“The trouble seems to be that it is no man’s business to understand the general patterns … “I do not know, indeed, whether one might in fact understand the crises of modern science so well as to have the power to do anything about them. I must, however, suggest that the petty illnesses of science-its super-abundance of literature, its manpower shortages, its increasing specialization, its tendency to deteriorate in quality-all these things are but symptoms of a general disease. That disease is partly understood by the historian, and might be understood better if it were any man’s professional province to do so. Even if we could not control the crisis that is almost upon us, there would at least be some satisfaction in understanding what was hitting us.” [My emphases]
Derek J. de Solla Price, (1964) Diseases of Science, in The Rise of Science in Relation to Society. Ed., Leonard M. Marsak, The Macmillan company, New York. (P. 144–45)
My family doctor was telling me that I should stop calling academics “idiots savants” if I want them to be supportive of my thesis. How can I as a “learned-ignorant” who went to many institutions of knowledge to intentionally become a generalist of science to find out from this standpoint what’s wrong with them specialists that they cannot use their knowledge to solve the problems created by progress? It is indeed hard for me not to define them as such FROM THE STANDPOINT OF EVOLUTION because I have discovered that the real reason they can’t is that ”when you pay people not to see the truth they don’t see the truth,” as Michael Lewis has already said about the Wall Street workers having caused the 2008 economic crisis.
It is indeed some for-profit business someway contributing to the heating up the earth which somehow pays academics not to see the fact that modern civilization is in danger because of the mass of profits that these business keep on accumulating at the detriment of everything else on earth.
Because academics are paid to generate progress in their branch of knowledge, they don’t professionally bother about the problems that their partial knowledge cause when put to use synergetically with other bits of knowledge in the world. That is why specialists definitely cannot find ways to control the unabated force that humanity has become in the world.
As Buckminster Fuller has written in his Operating Manual For Spaceship Earth:
Of course, our failures are a consequence of many factors, but possibly one of the most important is the fact that society operates on the theory that specialization is the key to success, not realizing that specialization precludes comprehensive thinking.
I edited the upper speech bubble, which read in the original: They do appear to be CONGRESS. I did not have to change the bottom one. “Normal” scientists have a similar mechanism of defense.
And again as Alfred North Whitehead was saying more diplomatically in 1948:
‘Effective knowledge is professionalized knowledge, supported by a restricted acquaintance with useful subjects subservient to it. This situation has its dangers. It produces minds in a groove. Each profession makes progress, but it is progress in its own groove. … Of course, no one is merely a mathematician, or merely a lawyer. People have lives outside their professions or their businesses. But the point is the restraint of serious thought within a groove. The remainder of life is treated superficially, with the imperfect categories of thought derived from one profession.”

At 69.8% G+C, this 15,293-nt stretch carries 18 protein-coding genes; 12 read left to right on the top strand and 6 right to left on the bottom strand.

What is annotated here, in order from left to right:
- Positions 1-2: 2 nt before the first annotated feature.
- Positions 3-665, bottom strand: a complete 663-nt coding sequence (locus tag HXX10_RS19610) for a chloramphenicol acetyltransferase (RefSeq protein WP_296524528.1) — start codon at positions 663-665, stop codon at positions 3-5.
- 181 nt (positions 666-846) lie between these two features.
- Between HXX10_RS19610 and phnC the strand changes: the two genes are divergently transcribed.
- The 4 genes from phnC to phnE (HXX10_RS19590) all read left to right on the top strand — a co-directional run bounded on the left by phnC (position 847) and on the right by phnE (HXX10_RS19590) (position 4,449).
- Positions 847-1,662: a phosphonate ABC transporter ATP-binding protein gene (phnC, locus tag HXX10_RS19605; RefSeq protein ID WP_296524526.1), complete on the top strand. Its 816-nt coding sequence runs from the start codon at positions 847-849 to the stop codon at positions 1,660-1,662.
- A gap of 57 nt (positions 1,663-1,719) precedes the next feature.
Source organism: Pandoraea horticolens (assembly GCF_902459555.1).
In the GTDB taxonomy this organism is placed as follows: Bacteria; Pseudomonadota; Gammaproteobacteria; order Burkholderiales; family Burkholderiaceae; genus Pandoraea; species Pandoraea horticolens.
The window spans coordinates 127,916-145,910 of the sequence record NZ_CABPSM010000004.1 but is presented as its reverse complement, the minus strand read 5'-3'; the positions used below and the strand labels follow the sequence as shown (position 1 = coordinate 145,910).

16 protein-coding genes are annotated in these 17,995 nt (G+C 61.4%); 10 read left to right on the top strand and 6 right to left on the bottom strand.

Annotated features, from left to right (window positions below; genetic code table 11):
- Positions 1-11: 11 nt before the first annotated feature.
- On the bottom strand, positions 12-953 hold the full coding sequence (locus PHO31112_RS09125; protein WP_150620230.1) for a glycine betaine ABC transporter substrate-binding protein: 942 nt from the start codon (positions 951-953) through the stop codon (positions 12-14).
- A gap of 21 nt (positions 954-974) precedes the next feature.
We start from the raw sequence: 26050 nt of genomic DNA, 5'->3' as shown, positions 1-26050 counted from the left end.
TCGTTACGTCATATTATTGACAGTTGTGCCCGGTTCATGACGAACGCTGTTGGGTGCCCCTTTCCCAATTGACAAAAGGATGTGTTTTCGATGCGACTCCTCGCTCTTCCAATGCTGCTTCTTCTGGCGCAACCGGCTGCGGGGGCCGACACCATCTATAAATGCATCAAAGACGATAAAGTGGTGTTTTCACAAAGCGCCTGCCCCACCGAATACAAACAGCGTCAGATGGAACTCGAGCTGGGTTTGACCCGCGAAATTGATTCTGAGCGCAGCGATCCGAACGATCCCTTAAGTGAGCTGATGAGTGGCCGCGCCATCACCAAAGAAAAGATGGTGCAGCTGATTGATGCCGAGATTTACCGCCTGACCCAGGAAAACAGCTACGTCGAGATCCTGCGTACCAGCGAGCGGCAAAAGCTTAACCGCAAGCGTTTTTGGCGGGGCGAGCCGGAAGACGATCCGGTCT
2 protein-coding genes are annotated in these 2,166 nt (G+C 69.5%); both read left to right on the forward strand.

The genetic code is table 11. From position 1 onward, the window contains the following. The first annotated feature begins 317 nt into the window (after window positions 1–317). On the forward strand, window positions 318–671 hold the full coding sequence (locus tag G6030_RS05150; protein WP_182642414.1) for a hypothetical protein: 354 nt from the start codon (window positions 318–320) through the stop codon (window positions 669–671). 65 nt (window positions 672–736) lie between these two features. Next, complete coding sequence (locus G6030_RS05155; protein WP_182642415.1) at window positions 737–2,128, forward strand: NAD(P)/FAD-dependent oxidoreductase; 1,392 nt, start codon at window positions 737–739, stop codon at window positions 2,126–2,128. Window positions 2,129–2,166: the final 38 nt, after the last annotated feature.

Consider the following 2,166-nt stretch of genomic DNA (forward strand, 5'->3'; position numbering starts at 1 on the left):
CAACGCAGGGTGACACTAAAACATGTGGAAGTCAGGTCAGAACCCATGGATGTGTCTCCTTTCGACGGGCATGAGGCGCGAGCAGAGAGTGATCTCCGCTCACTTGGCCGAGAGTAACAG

Or Benjamin Lee Whorf in 1956:
“It needs but half an eye to see in these latter days that science, the Grand Revelator of modern Western culture, has reached, without having intended to, a frontier. Either it must bury its dead, close its ranks, and go forward into a landscape of increasing strangeness, replete with things shocking to a culture-trammeled understanding, or it must become, in Claude Houghton’s expressive phrase, the plagiarist of its own past.”
It is after coming across these pearls of wisdom about the limits of specialized science in my search for a Master’s program in the 70s after a first eclectic BA equivalency that I decided at the age of 35 to go to the university for a second general BA to become a “generalist”…to surreptitiously study specialists… who seemed at the time to be worth a critical peek.
As a wannabe generalist, I manage to follow courses in as many different departments as I possibly could during this second BA. The most suitable for my purpose to become a generalist has been a course in Environmental Sciences based on Joel de Rosney’s Le macroscope *— Vers une vision global, in which “The main theme is that the complex systems which govern our life should be looked at as a whole, rather than be taken apart into their constituents.”
This is the drifting-aloft generalist that I became after following three certificates of studies leading to a second general BA, during which I have worked in as many different departments as I could. E.g., in one session, I was registered in five different departments: economy, psychology, mathematics, philosophy, administration.
I wasn’t there to study any of the subject matters presented to me in these courses. I was using these short stays in different specializations of knowledge as pretexts to explore from various perspectives the existential crisis into which I had assumed since the mid seventy we were all heading because of short-sighted specialists. I really couldn’t openly mention this crisis I was studying though since even if I had a strong hunch about its evolutionary nature, as I will explain in my theory, I didn’t really know at the time what I was talking about, thus the surname “Gaudwin” given to me by my peers.